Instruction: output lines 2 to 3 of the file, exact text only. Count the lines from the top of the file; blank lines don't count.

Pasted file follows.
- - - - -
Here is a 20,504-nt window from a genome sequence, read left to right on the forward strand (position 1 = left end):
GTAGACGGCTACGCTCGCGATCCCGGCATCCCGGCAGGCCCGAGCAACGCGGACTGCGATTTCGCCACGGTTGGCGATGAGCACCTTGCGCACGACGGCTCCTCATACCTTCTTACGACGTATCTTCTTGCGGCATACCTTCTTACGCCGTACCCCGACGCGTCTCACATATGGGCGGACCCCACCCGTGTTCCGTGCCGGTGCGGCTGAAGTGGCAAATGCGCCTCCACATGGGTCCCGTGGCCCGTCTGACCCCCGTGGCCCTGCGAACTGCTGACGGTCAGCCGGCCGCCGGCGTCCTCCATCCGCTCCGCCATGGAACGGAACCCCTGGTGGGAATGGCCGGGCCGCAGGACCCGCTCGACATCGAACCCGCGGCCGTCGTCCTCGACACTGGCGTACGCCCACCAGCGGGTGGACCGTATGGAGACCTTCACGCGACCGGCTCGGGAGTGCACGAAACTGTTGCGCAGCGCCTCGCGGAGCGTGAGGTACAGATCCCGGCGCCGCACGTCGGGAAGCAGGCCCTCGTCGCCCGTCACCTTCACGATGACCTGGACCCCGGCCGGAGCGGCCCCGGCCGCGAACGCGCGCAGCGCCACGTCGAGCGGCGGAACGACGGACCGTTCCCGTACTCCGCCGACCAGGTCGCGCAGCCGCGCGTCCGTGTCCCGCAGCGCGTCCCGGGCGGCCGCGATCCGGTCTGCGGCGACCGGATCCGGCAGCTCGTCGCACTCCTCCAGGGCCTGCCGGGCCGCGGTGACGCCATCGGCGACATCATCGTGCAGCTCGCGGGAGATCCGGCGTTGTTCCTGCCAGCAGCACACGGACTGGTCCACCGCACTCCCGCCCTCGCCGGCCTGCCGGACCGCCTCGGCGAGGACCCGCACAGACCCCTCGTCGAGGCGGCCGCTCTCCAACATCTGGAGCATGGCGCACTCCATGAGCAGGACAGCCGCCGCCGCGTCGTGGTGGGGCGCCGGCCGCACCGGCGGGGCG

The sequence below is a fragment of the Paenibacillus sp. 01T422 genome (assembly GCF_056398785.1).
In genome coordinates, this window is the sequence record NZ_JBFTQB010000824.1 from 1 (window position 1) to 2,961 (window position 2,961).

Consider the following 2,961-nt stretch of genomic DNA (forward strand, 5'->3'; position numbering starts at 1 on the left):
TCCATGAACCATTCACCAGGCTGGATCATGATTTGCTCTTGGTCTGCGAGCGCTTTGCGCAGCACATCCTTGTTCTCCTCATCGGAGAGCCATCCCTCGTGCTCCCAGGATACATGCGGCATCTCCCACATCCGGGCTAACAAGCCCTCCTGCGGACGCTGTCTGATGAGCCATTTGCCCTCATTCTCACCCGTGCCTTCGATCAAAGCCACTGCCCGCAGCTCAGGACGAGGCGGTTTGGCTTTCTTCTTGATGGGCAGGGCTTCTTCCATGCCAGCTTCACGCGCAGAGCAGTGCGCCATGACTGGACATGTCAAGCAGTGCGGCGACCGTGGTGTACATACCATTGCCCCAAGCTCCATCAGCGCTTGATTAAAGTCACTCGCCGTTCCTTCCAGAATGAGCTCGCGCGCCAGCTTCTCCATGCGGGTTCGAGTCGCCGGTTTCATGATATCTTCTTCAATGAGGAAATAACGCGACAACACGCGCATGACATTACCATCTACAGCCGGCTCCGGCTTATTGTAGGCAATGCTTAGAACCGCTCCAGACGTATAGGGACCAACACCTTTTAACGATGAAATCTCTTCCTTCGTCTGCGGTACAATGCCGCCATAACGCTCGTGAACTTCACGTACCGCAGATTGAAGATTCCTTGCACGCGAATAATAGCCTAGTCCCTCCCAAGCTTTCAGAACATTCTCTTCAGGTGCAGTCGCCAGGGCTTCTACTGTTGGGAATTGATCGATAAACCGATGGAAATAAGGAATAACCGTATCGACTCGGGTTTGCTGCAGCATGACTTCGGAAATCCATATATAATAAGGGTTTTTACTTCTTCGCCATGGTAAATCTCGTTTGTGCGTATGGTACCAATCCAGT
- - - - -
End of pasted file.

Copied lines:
GTAGACGGCTACGCTCGCGATCCCGGCATCCCGGCAGGCCCGAGCAACGCGGACTGCGATTTCGCCACGGTTGGCGATGAGCACCTTGCGCACGACGGCTCCTCATACCTTCTTACGACGTATCTTCTTGCGGCATACCTTCTTACGCCGTACCCCGACGCGTCTCACATATGGGCGGACCCCACCCGTGTTCCGTGCCGGTGCGGCTGAAGTGGCAAATGCGCCTCCACATGGGTCCCGTGGCCCGTCTGACCCCCGTGGCCCTGCGAACTGCTGACGGTCAGCCGGCCGCCGGCGTCCTCCATCCGCTCCGCCATGGAACGGAACCCCTGGTGGGAATGGCCGGGCCGCAGGACCCGCTCGACATCGAACCCGCGGCCGTCGTCCTCGACACTGGCGTACGCCCACCAGCGGGTGGACCGTATGGAGACCTTCACGCGACCGGCTCGGGAGTGCACGAAACTGTTGCGCAGCGCCTCGCGGAGCGTGAGGTACAGATCCCGGCGCCGCACGTCGGGAAGCAGGCCCTCGTCGCCCGTCACCTTCACGATGACCTGGACCCCGGCCGGAGCGGCCCCGGCCGCGAACGCGCGCAGCGCCACGTCGAGCGGCGGAACGACGGACCGTTCCCGTACTCCGCCGACCAGGTCGCGCAGCCGCGCGTCCGTGTCCCGCAGCGCGTCCCGGGCGGCCGCGATCCGGTCTGCGGCGACCGGATCCGGCAGCTCGTCGCACTCCTCCAGGGCCTGCCGGGCCGCGGTGACGCCATCGGCGACATCATCGTGCAGCTCGCGGGAGATCCGGCGTTGTTCCTGCCAGCAGCACACGGACTGGTCCACCGCACTCCCGCCCTCGCCGGCCTGCCGGACCGCCTCGGCGAGGACCCGCACAGACCCCTCGTCGAGGCGGCCGCTCTCCAACATCTGGAGCATGGCGCACTCCATGAGCAGGACAGCCGCCGCCGCGTCGTGGTGGGGCGCCGGCCGCACCGGCGGGGCG

The sequence below is a fragment of the Paenibacillus sp. 01T422 genome (assembly GCF_056398785.1).